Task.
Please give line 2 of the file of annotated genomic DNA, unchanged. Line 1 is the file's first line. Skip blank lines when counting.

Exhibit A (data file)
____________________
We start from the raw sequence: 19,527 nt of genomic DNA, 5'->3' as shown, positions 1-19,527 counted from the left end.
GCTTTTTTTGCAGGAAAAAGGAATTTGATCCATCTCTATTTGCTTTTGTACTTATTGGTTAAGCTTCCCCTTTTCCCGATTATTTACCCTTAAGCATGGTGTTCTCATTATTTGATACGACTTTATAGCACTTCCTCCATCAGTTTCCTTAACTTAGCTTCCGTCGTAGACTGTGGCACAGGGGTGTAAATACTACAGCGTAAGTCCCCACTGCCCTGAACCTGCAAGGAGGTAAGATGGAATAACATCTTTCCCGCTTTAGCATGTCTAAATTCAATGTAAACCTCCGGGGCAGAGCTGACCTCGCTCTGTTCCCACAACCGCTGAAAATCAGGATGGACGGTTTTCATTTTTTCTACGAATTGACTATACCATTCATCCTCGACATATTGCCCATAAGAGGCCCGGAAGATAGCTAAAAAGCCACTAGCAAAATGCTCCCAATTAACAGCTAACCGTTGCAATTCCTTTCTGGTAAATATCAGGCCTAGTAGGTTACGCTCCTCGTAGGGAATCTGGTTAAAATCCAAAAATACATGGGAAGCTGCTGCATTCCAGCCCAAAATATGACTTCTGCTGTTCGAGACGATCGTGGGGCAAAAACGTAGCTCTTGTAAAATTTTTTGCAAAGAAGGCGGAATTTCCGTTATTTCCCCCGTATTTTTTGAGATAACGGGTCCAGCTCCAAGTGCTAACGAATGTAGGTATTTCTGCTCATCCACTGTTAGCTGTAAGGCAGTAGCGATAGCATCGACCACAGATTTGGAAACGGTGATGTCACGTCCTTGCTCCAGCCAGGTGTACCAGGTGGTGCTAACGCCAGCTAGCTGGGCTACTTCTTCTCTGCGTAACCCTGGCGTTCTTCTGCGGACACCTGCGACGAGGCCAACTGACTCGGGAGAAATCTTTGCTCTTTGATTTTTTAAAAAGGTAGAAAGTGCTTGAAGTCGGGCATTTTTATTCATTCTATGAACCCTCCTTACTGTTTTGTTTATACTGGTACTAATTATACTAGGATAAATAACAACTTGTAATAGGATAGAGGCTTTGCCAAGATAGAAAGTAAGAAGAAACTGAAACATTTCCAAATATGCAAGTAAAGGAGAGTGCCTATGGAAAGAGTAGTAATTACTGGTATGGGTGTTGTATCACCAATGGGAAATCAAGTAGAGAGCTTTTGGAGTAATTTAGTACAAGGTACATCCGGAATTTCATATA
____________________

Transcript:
GCTTTTTTTGCAGGAAAAAGGAATTTGATCCATCTCTATTTGCTTTTGTACTTATTGGTTAAGCTTCCCCTTTTCCCGATTATTTACCCTTAAGCATGGTGTTCTCATTATTTGATACGACTTTATAGCACTTCCTCCATCAGTTTCCTTAACTTAGCTTCCGTCGTAGACTGTGGCACAGGGGTGTAAATACTACAGCGTAAGTCCCCACTGCCCTGAACCTGCAAGGAGGTAAGATGGAATAACATCTTTCCCGCTTTAGCATGTCTAAATTCAATGTAAACCTCCGGGGCAGAGCTGACCTCGCTCTGTTCCCACAACCGCTGAAAATCAGGATGGACGGTTTTCATTTTTTCTACGAATTGACTATACCATTCATCCTCGACATATTGCCCATAAGAGGCCCGGAAGATAGCTAAAAAGCCACTAGCAAAATGCTCCCAATTAACAGCTAACCGTTGCAATTCCTTTCTGGTAAATATCAGGCCTAGTAGGTTACGCTCCTCGTAGGGAATCTGGTTAAAATCCAAAAATACATGGGAAGCTGCTGCATTCCAGCCCAAAATATGACTTCTGCTGTTCGAGACGATCGTGGGGCAAAAACGTAGCTCTTGTAAAATTTTTTGCAAAGAAGGCGGAATTTCCGTTATTTCCCCCGTATTTTTTGAGATAACGGGTCCAGCTCCAAGTGCTAACGAATGTAGGTATTTCTGCTCATCCACTGTTAGCTGTAAGGCAGTAGCGATAGCATCGACCACAGATTTGGAAACGGTGATGTCACGTCCTTGCTCCAGCCAGGTGTACCAGGTGGTGCTAACGCCAGCTAGCTGGGCTACTTCTTCTCTGCGTAACCCTGGCGTTCTTCTGCGGACACCTGCGACGAGGCCAACTGACTCGGGAGAAATCTTTGCTCTTTGATTTTTTAAAAAGGTAGAAAGTGCTTGAAGTCGGGCATTTTTATTCATTCTATGAACCCTCCTTACTGTTTTGTTTATACTGGTACTAATTATACTAGGATAAATAACAACTTGTAATAGGATAGAGGCTTTGCCAAGATAGAAAGTAAGAAGAAACTGAAACATTTCCAAATATGCAAGTAAAGGAGAGTGCCTATGGAAAGAGTAGTAATTACTGGTATGGGTGTTGTATCACCAATGGGAAATCAAGTAGAGAGCTTTTGGAGTAATTTAGTACAAGGTACATCCGGAATTTCATATA